discharges, and at 80% DOD they are good for 1600 cycles, so shooting
for longest possible range by occasionally extracting the full rated
capacity is no big deal. Additionally, Dow Kokam cells are very
conservatively rated – case in point, these 75 ah cells are typically closer to 76.5 ahr, so the actual pack capacity could be as high as 73 kWh. I imagine we will be able to pull 71.5 kWh with change left over. Dow Kokam makes ‘High Energy’ (HE), ‘High Power’ (HP) and ‘Ultra High Power’ type cells, and with its modest max power draw of 117 amps per cell (each module is 3P8S), an HE type would have been the cell of choice for this application, but you take what’s being offered under sponsorship, thus the use of HP type cells. At 3.82 lbs. HP vs 3.55 lbs. HE per 75 ah cell and considering the cell count of 258, in the weight game it amounts to a 67 lb. penalty. On the flip side, using the more aggressive HP cells means less voltage sag, even considering the low max. currents involved, and less voltage sag at a given current draw amounts to more hp. The extra hp should more than negate the extra 67 lbs. in terms of acceleration, but those 67 extra lbs. don’t help in the range per charge game. It’s an accepted compromise that worked out well for both Dow Kokam, and Plasma Boy Racing . We are very appreciative of their support for this project.
Plasma Boy Racing and Manzanita Micro have been a team for years now, so it should be no surprise that Silver Streak’s high capacity pack will be juiced by a custom liquid-cooled Manzanita Micro PFC charger. The car will also be equipped with a J1772 interface – the new EV standard for level one and level two charging, so the electrified Insight can suck amps alongside Nissan Leafs and other new factory EVs at the various charge stations popping up. All 258 cells will be protected by the same Bruce Sherry/Manzanita Micro 8 ch. BMS we use in the Zombie, but plugged into specially designed RegDeck boards (circuit board interface for the BMS) the Madman himself designed for us. These RegDeck boards are in the prototype stage and will mate to the 75 ah cell tab clamps (8 cells in series) and will become a new Manzanita Micro product.
Team Plasma Boy member and longtime EV sidekick, Marko Mongillo, gets the first ‘test set’ of the RegDeck boards for his 36 cell pack going into his cute ’59 Fiat, the dumpster green inverted Italian bathtub he affectionately calls ‘Fiamp’.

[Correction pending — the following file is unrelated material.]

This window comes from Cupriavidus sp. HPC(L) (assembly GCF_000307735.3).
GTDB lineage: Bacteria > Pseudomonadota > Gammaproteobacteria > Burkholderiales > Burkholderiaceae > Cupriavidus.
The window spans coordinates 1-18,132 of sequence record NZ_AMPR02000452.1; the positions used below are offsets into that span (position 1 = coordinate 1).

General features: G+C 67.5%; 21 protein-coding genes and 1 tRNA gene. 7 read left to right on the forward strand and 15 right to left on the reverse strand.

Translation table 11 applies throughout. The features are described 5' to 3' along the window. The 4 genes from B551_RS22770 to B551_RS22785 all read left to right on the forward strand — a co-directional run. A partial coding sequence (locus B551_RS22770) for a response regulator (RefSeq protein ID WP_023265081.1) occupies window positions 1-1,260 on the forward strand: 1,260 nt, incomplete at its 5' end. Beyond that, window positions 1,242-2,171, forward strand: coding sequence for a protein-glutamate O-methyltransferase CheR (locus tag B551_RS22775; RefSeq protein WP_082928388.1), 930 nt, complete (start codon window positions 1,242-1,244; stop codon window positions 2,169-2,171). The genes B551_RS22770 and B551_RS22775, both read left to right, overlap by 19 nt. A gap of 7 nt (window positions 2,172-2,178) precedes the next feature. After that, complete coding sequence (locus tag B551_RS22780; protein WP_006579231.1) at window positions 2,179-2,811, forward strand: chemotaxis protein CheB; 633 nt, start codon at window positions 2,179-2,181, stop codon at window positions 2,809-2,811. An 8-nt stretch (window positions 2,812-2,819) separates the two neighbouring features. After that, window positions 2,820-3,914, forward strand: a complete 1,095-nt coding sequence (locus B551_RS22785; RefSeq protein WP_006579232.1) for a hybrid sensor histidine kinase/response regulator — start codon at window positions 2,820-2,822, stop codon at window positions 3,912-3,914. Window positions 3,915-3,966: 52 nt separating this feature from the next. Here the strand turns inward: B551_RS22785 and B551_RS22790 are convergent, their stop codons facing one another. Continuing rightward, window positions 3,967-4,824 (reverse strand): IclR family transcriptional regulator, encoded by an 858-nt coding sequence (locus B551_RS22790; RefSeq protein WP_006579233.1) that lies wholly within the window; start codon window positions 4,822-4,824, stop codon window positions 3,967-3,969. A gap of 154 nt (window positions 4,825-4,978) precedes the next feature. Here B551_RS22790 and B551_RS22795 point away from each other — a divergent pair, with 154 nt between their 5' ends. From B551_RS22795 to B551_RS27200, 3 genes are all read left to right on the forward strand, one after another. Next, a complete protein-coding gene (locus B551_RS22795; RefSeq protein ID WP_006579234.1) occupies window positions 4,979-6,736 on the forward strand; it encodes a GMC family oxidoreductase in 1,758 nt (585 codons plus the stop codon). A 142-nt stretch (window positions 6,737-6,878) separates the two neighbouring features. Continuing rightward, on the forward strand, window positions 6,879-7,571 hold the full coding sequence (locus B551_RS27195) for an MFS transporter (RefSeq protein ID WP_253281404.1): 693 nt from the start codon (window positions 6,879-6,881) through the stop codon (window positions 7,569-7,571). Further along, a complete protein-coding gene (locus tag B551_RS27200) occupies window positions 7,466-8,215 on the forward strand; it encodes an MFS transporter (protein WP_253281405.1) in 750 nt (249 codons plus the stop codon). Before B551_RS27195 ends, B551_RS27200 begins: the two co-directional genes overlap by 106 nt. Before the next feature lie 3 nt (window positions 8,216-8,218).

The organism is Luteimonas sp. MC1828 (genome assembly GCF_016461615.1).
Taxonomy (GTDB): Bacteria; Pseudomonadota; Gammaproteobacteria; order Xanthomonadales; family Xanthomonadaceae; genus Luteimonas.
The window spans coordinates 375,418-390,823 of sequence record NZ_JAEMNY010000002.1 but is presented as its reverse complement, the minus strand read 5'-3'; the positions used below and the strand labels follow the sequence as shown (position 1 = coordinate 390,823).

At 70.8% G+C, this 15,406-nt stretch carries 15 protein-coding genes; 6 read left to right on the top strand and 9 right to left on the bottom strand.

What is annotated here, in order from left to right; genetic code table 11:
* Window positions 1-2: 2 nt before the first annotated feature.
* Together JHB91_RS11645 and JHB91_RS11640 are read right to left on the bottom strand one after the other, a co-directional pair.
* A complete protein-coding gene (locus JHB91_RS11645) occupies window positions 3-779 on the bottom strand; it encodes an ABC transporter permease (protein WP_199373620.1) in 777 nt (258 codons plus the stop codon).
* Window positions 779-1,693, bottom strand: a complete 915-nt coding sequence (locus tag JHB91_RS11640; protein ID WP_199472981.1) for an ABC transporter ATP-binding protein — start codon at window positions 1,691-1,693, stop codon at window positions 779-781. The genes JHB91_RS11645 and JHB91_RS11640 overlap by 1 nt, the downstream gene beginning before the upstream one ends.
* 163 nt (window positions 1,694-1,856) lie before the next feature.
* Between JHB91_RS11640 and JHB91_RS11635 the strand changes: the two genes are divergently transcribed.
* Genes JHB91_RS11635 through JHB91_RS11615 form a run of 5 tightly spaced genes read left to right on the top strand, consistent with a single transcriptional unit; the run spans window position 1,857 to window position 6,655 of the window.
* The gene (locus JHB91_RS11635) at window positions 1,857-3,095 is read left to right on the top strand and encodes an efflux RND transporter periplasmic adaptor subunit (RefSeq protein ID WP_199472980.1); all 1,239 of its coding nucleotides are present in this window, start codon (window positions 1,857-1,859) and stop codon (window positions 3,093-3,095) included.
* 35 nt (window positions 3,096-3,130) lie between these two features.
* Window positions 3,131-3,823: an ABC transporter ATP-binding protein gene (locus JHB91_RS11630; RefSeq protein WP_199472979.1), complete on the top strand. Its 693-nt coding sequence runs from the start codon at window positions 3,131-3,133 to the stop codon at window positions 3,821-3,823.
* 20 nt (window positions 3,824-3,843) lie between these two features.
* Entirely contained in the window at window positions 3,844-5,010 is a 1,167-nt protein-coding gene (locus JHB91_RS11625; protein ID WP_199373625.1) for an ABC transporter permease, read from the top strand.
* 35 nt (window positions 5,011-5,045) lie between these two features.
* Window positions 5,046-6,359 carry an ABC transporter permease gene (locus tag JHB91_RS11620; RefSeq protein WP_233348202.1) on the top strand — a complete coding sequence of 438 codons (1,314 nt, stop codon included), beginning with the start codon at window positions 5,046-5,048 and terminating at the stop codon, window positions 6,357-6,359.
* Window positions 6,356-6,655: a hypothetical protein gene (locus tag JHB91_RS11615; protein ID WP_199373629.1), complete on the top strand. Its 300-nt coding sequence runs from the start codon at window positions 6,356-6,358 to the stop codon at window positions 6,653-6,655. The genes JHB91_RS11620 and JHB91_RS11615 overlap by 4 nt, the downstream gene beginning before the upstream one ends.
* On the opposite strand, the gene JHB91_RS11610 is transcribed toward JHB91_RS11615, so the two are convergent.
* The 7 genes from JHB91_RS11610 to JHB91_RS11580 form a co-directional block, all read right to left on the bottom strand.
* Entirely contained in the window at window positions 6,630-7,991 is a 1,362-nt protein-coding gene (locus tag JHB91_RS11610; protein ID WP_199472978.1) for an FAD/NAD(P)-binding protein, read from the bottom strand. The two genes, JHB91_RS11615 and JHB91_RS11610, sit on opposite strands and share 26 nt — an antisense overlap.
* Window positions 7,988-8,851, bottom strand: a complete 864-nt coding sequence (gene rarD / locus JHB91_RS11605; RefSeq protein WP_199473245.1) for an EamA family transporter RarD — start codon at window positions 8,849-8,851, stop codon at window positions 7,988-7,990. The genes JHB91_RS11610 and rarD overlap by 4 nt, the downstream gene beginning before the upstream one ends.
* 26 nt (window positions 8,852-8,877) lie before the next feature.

Fiamp’s previous pack – 610 lbs. of Optima group 31, 75 ah (C20) Yellow Top lead acid batteries, was 120V and in warm summer months gave about 50 ah under easy driving EV traction use for about 6 kWh capacity…less as the temperature dropped in the Fall and Winter. Being such a little vehicle, even with this modest kWh rating, the 1800 lb. car could do about 40-45 miles with fresh batteries. Of course, lead being lead, that range dropped to about 35-40 miles after a year or so as the batteries aged and the deep cycles added up. The new 36 cell Dow Kokam pack is a carry-on luggage sized affair rated at 133V, 75 ah (C1) and will give that ah rating under pretty much any type of driving style in EV traction use. The cells can output 750 amps for 10 seconds or so and about 450 amps continuous, so a simple series string can handle most EV conversion applications. Cycle life with 80% DOD is about 1600 cycles, so the little Fiat should be good to go for 100,000+ miles! The completed traction pack assembly weighs a ridiculous 150 lbs. while storing just shy of 10 kWh. The assembled lead acid pack weighed about 650 lbs., so Fiamp’s curb weight
is dropping 500 lbs., putting the tiny car close to its gas car stock weight of 1330 lbs. again. Even with a pack just 1/4 the size of the outgoing lead pack, we are expecting range to improve to about 60 miles, regardless of temperature and minus any ‘egg-under-the-foot’ antics, and as high as 75 miles at lower urban speeds. The same RegDeck boards and 8 ch. BMS is being used for the revitalized Blue Meanie project with its 20 kWh ~290 lb. (fully assembled) pack based on the same 75 ah Dow Kokam cells. The Meanie will drop from 2460 lbs. to about 1950 lbs. with the range projected to about three times greater at 90-100 miles.